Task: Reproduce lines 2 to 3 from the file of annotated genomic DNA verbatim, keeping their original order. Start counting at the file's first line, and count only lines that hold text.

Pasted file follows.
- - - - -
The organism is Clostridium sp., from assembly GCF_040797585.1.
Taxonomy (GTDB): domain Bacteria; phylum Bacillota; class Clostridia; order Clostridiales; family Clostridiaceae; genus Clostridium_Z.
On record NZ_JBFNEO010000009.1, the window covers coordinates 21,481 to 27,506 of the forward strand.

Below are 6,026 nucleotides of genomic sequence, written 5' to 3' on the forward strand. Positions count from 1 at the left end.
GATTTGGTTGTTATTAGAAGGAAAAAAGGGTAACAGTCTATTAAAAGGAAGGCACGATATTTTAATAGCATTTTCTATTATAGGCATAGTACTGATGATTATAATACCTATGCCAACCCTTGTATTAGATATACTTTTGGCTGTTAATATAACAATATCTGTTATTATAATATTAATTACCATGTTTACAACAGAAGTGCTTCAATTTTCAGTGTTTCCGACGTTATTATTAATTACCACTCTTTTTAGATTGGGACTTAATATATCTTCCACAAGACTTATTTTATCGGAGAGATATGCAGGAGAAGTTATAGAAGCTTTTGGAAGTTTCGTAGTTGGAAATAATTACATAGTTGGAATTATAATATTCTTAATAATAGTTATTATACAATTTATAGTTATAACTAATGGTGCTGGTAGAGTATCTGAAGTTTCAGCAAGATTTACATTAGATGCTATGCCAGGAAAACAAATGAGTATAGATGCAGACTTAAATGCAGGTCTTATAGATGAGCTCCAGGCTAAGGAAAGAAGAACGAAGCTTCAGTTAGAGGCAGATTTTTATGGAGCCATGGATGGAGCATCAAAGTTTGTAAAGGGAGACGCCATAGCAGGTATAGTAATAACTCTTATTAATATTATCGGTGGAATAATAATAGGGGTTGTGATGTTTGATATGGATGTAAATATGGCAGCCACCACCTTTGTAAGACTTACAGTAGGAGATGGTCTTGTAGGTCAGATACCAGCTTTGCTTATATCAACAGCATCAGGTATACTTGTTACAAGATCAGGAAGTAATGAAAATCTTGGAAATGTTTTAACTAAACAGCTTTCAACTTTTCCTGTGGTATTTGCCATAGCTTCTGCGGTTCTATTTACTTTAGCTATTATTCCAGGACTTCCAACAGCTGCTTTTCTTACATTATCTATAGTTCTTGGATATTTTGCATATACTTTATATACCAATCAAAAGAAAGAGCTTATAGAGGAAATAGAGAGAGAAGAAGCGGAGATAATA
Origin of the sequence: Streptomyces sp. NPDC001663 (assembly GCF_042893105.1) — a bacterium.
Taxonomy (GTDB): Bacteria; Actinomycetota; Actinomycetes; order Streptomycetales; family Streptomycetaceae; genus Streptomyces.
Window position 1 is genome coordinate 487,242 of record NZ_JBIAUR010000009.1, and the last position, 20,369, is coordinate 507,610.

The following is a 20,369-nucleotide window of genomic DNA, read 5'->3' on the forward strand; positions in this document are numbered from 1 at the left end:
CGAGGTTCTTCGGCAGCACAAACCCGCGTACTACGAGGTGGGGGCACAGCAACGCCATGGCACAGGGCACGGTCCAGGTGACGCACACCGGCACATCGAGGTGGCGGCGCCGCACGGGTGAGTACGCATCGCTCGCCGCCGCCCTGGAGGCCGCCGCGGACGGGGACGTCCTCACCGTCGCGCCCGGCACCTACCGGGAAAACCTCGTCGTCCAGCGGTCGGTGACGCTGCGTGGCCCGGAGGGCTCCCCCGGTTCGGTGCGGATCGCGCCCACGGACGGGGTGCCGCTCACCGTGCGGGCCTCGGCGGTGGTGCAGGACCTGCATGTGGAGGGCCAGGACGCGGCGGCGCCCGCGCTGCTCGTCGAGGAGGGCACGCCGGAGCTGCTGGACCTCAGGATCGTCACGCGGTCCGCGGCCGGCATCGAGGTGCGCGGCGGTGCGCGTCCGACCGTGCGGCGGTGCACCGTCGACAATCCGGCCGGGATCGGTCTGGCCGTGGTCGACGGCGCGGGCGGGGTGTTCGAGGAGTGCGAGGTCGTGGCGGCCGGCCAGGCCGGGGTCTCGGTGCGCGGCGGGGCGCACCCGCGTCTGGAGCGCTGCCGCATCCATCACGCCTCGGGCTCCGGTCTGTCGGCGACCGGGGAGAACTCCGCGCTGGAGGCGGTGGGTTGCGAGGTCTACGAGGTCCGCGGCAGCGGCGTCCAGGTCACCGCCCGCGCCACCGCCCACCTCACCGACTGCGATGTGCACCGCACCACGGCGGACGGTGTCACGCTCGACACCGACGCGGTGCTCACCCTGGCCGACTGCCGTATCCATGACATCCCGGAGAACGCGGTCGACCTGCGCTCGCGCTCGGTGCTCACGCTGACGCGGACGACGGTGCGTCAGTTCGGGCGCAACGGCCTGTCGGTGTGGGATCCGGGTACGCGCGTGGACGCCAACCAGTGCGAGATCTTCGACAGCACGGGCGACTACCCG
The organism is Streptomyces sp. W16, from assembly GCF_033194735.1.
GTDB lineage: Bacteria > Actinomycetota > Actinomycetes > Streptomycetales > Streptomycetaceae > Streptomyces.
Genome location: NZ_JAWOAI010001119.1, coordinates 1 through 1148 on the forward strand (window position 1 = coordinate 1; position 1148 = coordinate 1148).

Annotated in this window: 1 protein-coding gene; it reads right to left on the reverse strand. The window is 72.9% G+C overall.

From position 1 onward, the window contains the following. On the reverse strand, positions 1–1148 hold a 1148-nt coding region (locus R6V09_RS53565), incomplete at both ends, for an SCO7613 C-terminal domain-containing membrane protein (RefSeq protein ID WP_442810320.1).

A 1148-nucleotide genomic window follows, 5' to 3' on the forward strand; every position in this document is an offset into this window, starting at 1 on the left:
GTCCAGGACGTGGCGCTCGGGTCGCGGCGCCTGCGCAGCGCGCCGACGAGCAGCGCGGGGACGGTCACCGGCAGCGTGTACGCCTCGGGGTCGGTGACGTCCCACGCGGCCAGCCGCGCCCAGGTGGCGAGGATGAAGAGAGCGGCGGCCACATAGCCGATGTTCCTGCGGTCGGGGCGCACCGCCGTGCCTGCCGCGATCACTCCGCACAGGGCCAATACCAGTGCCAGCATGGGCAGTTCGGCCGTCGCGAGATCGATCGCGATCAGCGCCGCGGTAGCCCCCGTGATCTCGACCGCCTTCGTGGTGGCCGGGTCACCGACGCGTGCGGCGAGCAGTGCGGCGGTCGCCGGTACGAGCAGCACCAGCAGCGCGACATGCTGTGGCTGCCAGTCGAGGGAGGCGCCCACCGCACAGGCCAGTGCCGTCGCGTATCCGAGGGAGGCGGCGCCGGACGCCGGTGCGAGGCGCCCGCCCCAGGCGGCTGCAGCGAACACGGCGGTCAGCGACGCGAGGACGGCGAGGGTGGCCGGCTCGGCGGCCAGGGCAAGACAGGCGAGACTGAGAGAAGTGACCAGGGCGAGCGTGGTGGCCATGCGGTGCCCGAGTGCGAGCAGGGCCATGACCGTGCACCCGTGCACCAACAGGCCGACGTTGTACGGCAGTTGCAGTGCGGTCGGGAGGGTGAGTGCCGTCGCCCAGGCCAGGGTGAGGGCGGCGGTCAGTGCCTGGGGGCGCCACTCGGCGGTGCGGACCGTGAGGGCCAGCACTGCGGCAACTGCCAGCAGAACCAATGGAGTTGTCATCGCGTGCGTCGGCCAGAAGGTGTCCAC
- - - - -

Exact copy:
Taxonomy (GTDB): domain Bacteria; phylum Bacillota; class Clostridia; order Clostridiales; family Clostridiaceae; genus Clostridium_Z.
On record NZ_JBFNEO010000009.1, the window covers coordinates 21,481 to 27,506 of the forward strand.